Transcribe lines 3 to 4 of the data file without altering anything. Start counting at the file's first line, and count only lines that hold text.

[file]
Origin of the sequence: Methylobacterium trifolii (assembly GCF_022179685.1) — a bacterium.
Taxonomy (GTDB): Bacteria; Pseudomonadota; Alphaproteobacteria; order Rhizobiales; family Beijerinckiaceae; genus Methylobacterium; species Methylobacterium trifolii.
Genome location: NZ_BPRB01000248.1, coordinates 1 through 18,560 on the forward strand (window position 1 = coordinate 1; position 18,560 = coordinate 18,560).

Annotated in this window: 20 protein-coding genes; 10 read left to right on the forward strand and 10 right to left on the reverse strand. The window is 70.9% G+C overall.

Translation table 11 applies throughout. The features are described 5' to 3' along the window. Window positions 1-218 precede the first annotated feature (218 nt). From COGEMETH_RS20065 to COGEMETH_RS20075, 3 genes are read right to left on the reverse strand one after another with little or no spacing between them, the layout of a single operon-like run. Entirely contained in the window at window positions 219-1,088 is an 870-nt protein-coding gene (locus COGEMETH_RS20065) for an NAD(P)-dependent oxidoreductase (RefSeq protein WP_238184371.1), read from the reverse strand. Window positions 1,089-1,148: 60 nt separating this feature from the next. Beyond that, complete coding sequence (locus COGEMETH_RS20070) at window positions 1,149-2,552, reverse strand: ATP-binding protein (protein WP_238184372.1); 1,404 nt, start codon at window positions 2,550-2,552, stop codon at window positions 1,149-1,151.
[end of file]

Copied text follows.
Genome location: NZ_BPRB01000248.1, coordinates 1 through 18,560 on the forward strand (window position 1 = coordinate 1; position 18,560 = coordinate 18,560).

Annotated in this window: 20 protein-coding genes; 10 read left to right on the forward strand and 10 right to left on the reverse strand. The window is 70.9% G+C overall.